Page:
The issue of access to and use of toll-free numbers in a digital age brings its own challenges. Toll-free numbers were established for businesses in the 1980s as a means of attracting calls from potential customers. The use of these numbers was made more attractive to consumers by mapping the numbers to letters on keypads to make the numbers easier to remember by spelling out words. This mapping has been made redundant over time with the introduction of technology on phones that either store numbers or allow access to the Internet from which toll-free numbers can be called.

A further challenge relates to the payment for the communication, recalling that it is the recipient of the call who pays for the call. In a simple fixed-line scenario, it is fairly straightforward to translate the toll-free number to a geographic telephone number to complete the call. This geographic telephone number is also called a “deliver to” number. The cost of the call to the recipient was based on fixed network technology.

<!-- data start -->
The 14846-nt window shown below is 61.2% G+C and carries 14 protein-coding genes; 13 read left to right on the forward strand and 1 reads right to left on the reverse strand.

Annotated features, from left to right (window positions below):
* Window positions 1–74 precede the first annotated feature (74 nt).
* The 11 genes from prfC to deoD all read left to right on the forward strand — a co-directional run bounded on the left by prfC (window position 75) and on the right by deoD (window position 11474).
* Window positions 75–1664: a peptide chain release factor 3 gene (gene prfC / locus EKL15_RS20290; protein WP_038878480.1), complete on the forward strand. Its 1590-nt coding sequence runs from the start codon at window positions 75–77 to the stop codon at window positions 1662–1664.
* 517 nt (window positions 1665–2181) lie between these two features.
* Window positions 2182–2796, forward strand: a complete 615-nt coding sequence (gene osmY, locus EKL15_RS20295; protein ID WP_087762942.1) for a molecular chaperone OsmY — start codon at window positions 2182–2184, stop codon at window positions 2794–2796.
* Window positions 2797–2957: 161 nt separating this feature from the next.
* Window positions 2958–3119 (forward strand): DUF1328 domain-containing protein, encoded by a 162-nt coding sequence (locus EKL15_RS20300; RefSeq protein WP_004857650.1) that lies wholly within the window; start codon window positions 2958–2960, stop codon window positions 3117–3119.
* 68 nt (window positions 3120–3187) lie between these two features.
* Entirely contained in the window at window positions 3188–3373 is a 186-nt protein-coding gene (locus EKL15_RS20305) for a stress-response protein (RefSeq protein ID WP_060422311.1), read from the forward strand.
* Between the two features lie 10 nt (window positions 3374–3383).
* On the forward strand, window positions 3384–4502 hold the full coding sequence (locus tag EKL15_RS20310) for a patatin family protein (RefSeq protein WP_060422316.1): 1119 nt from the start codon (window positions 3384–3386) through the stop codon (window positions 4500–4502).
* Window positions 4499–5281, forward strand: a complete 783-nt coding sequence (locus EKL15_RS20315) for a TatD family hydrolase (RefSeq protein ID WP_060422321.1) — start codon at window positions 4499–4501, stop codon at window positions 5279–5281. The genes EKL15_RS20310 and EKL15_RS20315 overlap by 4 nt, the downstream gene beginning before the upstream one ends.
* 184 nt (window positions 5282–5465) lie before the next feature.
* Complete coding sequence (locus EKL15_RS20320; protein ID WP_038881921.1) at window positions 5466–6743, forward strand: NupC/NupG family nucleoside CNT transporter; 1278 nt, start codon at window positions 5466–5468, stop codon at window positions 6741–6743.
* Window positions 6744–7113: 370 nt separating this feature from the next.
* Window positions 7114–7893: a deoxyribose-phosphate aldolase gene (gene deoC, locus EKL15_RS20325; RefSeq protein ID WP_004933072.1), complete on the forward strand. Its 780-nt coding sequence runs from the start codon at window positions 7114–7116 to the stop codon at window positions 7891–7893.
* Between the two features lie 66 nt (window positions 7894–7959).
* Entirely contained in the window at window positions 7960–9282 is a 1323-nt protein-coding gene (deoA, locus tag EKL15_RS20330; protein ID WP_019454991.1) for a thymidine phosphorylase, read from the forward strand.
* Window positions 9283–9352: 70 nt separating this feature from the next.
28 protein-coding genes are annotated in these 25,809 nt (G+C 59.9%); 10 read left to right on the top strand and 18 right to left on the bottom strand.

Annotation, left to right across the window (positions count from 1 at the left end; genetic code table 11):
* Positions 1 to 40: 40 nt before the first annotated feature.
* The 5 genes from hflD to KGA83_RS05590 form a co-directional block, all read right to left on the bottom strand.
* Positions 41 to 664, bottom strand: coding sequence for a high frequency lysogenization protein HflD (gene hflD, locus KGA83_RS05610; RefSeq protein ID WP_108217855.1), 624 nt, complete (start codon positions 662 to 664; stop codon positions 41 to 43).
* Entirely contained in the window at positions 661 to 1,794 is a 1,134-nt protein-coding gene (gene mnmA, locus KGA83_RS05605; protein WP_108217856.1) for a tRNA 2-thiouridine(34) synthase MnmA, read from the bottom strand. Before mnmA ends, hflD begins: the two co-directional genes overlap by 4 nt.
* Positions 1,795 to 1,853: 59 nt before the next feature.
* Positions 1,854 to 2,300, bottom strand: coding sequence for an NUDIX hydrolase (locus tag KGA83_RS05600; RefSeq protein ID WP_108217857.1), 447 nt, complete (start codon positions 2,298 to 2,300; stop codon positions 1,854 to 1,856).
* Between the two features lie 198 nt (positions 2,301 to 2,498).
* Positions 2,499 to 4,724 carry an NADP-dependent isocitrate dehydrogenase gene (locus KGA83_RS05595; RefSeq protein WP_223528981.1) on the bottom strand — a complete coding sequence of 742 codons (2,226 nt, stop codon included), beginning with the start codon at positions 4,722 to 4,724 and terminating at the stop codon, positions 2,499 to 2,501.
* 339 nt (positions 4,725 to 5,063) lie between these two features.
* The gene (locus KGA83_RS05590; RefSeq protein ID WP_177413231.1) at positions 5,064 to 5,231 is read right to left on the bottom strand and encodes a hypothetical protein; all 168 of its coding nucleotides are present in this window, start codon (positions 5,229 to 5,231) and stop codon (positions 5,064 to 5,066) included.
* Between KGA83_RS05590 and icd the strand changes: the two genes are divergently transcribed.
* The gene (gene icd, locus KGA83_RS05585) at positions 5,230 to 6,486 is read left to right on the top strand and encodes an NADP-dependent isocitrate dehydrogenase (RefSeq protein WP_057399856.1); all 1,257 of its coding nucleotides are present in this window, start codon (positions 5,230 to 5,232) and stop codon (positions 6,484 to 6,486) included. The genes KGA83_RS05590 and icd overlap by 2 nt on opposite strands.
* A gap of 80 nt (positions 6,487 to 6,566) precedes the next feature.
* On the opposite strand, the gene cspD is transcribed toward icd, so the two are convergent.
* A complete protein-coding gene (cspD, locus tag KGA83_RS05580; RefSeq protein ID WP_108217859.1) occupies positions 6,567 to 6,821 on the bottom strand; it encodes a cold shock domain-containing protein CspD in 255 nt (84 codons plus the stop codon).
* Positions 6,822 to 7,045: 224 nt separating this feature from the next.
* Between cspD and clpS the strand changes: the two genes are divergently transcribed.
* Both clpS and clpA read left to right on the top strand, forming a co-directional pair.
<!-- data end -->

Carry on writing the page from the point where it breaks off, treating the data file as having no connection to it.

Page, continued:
The introduction of mobile technology introduced additional costs that had to be addressed. In some countries, access from mobile phones attracted a premium and had to incur a payment at the point of origin to cover the additional costs. As costs associated with mobile communications reduced, through competition, and regulation, so the premium also reduced. This facilitated the use of toll-free numbers from within the mobile environment.

In the digital age where the nature of communications is moving away from voice communication, the use of toll-free numbers is also reducing. Calls associated with M2M/IoT services are likely to be of short duration and, for the most part, data communication. Access to free numbers from OTT service providers is likely to encounter issues similar to the introduction of mobile technology. From a regulatory aspect, interconnection would have to be allowed between the OTT provider and the telephone network, and commercial arrangements would need to exist. In the digital age with the availability of technology (such as smartphones) providing alternative channels of communication, the requirement to use toll-free numbers will continue to be challenged.


  1. Where consumers had multiple mobile handsets, for the operators in a given national environment, the introduction of number portability was deemed to have little or no benefit.
  2. This is detailed in ITU-T SG2 approved Recommendation ITU-T E161.1 Guidelines to Select Emergency Number for public telecommunications networks.
Last updated on: 03.09.2020